Food Security and Nutrition Assistance
ERS monitors the food security of U.S. households through an annual, nationally representative survey. While most U.S. households are food secure, a minority of U.S. households experience food insecurity at times during the year, meaning that their access to adequate food for active, healthy living is limited by lack of money and other resources. Some experience very low food security, a more severe range of food insecurity where food intake of one or more members is reduced and normal eating patterns are disrupted. Reliable monitoring of food security contributes to the effective operation of USDA’s 15 food and nutrition assistance programs aimed at reducing food insecurity.
In 2021, 89.8 percent of U.S. households were food secure throughout the year. The remaining 10.2 percent of households were food insecure at least some time during the year, including 3.8 percent (5.1 million households) that had very low food security. Food insecurity was unchanged from 10.5 percent in 2020. Food insecurity increased from 10.7 percent in 2001 to nearly 12 percent in 2004, declined to 11 percent in 2005–07, then increased to 14.6 percent in 2008. Food insecurity peaked at 14.9 percent in 2011 and has declined since.
In 2021, 32.1 percent of households with incomes below the Federal poverty line were food insecure. Food-insecure households include those with low food security and very low food security. Rates of food insecurity were substantially higher than the national average for single-parent households, and for Black and Hispanic households. Food insecurity was more common in both large cities and rural areas than in suburban areas.
Parents often shield children from experiencing food insecurity, particularly very low food security, even when the parents themselves are food insecure. In 2021, 12.5 percent of households with children were food insecure. In about half of those food-insecure households with children, only the adults experienced food insecurity. But in 6.2 percent of households with children, both children and adults were food insecure sometime during the year. In 0.7 percent of U.S. households with children (274,000 households), both children and adults experienced instances of very low food security.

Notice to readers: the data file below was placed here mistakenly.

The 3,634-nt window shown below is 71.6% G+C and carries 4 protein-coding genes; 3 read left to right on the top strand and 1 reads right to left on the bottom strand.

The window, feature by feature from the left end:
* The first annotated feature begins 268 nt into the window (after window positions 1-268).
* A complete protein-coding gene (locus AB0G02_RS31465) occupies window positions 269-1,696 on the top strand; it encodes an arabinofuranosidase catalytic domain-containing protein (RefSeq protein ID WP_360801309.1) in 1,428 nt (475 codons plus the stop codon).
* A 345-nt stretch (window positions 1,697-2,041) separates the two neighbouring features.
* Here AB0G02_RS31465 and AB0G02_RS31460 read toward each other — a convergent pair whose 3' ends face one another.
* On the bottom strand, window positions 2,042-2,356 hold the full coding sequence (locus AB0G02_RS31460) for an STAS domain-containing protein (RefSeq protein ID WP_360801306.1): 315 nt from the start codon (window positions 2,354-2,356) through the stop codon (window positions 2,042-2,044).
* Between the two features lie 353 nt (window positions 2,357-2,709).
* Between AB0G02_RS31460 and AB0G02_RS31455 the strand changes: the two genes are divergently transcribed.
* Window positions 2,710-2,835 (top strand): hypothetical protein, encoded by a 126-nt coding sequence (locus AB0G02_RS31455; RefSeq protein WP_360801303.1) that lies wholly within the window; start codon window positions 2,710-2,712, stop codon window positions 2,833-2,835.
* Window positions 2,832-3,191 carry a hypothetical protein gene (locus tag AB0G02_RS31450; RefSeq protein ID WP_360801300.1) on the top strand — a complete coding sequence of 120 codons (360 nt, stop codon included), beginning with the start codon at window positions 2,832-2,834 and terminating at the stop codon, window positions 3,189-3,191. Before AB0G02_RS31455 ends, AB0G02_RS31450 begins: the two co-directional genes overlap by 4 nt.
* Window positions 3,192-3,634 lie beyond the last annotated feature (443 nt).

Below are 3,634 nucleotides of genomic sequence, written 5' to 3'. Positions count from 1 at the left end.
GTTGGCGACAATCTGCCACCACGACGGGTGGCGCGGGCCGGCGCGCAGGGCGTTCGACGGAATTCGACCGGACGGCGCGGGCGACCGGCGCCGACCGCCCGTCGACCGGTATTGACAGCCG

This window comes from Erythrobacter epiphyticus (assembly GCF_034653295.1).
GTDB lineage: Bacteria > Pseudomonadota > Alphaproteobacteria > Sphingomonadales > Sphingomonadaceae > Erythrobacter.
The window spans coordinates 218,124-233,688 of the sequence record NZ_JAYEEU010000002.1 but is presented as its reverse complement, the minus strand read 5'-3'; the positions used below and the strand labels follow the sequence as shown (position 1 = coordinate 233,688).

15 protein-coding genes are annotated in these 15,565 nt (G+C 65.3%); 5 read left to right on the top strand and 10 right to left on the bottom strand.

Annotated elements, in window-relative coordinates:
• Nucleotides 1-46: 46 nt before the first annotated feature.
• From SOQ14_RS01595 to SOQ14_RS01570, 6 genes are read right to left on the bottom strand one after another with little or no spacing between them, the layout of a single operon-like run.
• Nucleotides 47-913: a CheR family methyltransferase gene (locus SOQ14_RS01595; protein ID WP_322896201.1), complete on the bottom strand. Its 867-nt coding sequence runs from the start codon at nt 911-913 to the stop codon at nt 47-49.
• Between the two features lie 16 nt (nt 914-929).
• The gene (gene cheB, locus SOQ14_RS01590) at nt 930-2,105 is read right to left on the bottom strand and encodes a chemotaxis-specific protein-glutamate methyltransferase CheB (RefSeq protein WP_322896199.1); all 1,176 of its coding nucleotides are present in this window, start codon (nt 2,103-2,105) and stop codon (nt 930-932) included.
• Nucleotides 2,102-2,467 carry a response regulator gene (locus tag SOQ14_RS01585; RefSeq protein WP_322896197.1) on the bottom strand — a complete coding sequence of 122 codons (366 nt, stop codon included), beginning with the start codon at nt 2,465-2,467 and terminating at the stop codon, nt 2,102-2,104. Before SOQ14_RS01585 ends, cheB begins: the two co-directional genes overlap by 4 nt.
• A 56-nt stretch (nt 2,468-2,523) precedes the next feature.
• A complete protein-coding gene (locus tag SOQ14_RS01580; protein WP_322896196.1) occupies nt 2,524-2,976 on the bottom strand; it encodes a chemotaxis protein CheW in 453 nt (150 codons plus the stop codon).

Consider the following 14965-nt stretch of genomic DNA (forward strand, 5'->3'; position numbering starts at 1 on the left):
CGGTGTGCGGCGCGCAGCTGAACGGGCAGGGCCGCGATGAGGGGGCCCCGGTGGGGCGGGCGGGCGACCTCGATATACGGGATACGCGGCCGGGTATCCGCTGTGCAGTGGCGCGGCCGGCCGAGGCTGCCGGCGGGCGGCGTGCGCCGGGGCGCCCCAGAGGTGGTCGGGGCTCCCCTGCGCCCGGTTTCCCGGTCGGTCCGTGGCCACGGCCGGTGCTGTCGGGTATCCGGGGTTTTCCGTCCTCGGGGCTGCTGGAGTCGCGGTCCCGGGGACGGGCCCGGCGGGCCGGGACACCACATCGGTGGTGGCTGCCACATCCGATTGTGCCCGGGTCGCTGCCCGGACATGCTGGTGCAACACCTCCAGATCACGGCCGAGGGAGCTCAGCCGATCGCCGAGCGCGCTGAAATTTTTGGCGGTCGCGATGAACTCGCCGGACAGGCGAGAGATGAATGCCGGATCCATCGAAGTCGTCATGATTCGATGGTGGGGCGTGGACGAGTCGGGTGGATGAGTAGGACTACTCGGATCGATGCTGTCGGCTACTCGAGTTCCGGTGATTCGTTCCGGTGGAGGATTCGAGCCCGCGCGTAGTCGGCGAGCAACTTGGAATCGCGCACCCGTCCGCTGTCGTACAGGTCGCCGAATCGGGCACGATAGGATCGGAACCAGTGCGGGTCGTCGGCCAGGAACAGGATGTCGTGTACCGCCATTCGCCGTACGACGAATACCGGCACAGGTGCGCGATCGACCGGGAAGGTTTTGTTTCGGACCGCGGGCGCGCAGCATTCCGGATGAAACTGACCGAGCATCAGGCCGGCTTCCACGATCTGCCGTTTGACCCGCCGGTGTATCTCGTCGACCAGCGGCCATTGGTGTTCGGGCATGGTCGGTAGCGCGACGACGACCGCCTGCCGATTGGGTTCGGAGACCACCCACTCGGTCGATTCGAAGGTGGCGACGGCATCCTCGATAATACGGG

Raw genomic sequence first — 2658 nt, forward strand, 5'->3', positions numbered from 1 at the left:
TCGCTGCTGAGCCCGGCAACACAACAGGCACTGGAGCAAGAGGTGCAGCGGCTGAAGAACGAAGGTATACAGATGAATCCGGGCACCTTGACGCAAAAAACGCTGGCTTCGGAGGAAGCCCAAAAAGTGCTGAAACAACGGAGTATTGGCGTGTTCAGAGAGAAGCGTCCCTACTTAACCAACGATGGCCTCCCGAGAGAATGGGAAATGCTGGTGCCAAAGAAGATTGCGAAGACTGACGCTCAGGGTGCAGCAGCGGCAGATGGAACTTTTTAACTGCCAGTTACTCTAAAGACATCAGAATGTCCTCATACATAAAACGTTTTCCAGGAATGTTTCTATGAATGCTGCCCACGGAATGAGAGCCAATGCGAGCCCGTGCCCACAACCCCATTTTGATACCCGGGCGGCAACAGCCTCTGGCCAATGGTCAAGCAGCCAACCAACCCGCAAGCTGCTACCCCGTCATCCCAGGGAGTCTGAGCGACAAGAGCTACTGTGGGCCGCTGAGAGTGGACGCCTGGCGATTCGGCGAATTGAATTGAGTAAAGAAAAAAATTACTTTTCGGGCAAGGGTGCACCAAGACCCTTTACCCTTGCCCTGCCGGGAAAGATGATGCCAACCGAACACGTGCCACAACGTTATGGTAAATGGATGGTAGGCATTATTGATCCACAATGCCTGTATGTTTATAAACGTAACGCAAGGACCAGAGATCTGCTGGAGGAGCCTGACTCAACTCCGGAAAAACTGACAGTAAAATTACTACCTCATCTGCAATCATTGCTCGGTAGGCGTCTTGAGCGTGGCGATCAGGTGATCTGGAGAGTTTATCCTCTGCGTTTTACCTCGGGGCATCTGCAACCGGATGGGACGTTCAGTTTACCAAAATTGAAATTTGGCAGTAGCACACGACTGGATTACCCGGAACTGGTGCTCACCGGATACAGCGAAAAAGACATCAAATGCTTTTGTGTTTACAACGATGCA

Food insecurity rates differ across States due to both the characteristics of their populations and to State-level policies and economic conditions. The estimated prevalence of food insecurity during 2019–21 ranged from 5.4 percent in New Hampshire to 15.3 percent in Mississippi (data for 2019–21 were combined to provide more reliable statistics at the State level).
Federal spending on USDA's food and nutrition assistance programs totaled $182.5 billion in fiscal year (FY) 2021, 49 percent more than the previous high of $122.8 in FY 2020. Spending on the Supplemental Nutrition Assistance Program (SNAP) also reached a new high and increased by 44 percent from FY 2020 to FY 2021. Spending on the Special Supplemental Nutrition Program for Women, Infants, and Children (WIC) increased by one percent. Combined spending on the four largest child nutrition programs increased by 27 percent. Spending on two temporary programs created in response to the COVID-19 pandemic—Pandemic Electronic Benefit Transfer and the Farmers to Families Food Box Program—accounted for 17 percent of the total in FY 2021.
In fiscal year 2019, children accounted for 43 percent of all Supplemental Nutrition Assistance Program (SNAP) participants, down about 1 percent from 2018. Children younger than 5 made up 13 percent of participants, while school-age children made up 30 percent. Adults ages 18-59 represented 42 percent of SNAP participants in fiscal year 2019, unchanged from fiscal year 2018. The share of the SNAP caseload age 60 and older grew from 14 percent in fiscal year 2018 to 16 percent in fiscal year 2019.
In fiscal year 2021, the Supplemental Nutrition Assistance Program (SNAP) served an average of 41.5 million people per month, or 12.5 percent of U.S. residents. The share of residents receiving SNAP benefits in each State ranged as high as 24.6 percent in New Mexico to as low as 4.9 percent in Utah. In 39 States, the share fell somewhere between 8 and 16 percent.